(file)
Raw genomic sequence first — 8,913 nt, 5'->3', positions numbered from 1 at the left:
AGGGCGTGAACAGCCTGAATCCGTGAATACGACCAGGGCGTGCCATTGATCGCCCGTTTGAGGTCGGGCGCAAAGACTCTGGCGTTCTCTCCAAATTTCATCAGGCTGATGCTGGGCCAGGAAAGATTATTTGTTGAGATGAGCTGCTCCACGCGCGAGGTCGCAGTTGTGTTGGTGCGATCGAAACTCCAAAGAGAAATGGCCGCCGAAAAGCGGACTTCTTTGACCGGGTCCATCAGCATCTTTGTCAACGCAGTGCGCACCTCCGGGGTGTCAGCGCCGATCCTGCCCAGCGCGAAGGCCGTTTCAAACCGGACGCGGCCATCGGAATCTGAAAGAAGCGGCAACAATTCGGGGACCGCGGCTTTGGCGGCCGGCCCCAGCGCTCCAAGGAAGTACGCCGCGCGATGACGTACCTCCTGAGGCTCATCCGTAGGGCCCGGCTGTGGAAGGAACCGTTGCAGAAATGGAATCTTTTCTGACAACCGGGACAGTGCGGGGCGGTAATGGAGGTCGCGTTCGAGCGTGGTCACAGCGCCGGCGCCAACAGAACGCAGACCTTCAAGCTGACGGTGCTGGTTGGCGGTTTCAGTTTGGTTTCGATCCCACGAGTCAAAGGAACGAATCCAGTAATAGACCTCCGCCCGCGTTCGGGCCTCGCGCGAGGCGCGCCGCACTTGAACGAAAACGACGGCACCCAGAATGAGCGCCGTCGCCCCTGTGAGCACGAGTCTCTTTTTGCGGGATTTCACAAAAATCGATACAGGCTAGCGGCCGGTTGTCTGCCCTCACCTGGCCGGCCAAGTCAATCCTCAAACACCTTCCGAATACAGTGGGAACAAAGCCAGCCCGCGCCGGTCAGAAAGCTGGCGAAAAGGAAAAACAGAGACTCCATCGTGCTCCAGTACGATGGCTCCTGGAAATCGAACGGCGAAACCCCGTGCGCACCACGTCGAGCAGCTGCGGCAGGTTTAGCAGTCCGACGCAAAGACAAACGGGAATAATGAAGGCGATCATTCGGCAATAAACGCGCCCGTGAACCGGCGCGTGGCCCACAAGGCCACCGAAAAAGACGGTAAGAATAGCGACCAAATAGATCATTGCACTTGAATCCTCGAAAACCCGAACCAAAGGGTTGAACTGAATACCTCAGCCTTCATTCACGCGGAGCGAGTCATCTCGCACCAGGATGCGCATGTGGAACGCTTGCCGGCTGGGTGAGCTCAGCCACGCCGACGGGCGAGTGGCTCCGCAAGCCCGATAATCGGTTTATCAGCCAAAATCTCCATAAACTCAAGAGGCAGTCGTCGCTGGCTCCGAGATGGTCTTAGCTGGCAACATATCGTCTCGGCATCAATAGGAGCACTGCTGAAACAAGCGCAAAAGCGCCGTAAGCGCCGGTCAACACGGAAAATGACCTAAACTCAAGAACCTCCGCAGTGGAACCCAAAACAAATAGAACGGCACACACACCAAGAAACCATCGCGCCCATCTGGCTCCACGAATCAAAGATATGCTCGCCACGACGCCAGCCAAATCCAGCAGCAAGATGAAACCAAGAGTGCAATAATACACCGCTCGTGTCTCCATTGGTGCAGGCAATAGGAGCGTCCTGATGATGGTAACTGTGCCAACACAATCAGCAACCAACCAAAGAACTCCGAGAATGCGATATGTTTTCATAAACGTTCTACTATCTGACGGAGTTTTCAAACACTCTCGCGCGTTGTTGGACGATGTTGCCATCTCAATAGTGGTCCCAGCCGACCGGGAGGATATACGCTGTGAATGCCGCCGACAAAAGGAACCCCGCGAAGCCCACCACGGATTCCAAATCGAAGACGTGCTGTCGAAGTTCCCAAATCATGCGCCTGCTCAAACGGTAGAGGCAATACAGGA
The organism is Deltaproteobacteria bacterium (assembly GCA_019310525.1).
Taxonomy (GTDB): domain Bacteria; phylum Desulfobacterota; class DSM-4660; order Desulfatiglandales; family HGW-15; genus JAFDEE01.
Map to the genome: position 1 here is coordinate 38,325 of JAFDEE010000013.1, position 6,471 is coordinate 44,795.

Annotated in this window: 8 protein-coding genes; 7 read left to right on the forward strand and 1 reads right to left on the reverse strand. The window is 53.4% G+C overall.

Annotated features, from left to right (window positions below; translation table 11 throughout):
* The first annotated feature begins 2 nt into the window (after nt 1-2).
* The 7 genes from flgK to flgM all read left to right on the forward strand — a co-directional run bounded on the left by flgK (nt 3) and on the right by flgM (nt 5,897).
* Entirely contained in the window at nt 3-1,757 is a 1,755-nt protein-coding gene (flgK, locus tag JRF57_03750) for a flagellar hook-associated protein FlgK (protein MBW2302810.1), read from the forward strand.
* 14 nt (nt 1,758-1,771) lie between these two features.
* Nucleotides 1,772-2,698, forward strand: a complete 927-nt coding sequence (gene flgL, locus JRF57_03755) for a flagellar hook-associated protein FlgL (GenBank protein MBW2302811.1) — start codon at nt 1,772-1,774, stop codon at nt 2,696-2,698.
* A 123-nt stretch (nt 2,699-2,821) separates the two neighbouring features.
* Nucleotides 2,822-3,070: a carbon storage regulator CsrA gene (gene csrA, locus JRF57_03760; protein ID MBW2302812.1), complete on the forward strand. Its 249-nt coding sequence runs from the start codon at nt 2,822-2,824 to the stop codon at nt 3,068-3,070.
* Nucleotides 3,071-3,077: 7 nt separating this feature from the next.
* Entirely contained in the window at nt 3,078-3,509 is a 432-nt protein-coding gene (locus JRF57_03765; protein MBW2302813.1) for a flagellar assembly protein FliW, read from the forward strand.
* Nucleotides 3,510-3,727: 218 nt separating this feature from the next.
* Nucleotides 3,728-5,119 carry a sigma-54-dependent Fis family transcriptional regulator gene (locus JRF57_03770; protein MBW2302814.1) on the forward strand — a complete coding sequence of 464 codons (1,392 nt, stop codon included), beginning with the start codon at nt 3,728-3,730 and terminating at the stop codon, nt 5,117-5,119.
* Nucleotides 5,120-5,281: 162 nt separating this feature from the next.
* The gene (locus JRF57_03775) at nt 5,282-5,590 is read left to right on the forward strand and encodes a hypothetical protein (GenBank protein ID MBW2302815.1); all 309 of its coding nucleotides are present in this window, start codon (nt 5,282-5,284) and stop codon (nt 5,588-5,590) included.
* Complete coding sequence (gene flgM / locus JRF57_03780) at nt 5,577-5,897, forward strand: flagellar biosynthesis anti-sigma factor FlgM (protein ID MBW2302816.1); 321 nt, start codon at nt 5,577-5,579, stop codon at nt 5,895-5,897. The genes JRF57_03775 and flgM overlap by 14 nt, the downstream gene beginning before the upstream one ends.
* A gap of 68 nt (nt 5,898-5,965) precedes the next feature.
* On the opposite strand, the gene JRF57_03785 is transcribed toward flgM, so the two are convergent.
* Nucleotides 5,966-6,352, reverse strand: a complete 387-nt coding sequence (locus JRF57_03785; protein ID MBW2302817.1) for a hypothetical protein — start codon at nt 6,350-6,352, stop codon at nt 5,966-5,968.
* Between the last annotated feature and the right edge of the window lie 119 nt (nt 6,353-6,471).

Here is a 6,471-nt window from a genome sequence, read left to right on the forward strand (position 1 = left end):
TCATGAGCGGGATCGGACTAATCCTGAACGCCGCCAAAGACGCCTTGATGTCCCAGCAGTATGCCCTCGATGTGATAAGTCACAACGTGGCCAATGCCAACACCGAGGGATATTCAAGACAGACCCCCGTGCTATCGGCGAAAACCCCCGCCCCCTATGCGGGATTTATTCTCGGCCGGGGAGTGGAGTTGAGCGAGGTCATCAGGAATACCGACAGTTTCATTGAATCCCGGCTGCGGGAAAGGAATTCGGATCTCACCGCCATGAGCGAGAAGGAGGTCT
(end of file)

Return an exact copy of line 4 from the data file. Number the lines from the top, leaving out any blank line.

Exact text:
Taxonomy (GTDB): domain Bacteria; phylum Desulfobacterota; class DSM-4660; order Desulfatiglandales; family HGW-15; genus JAFDEE01.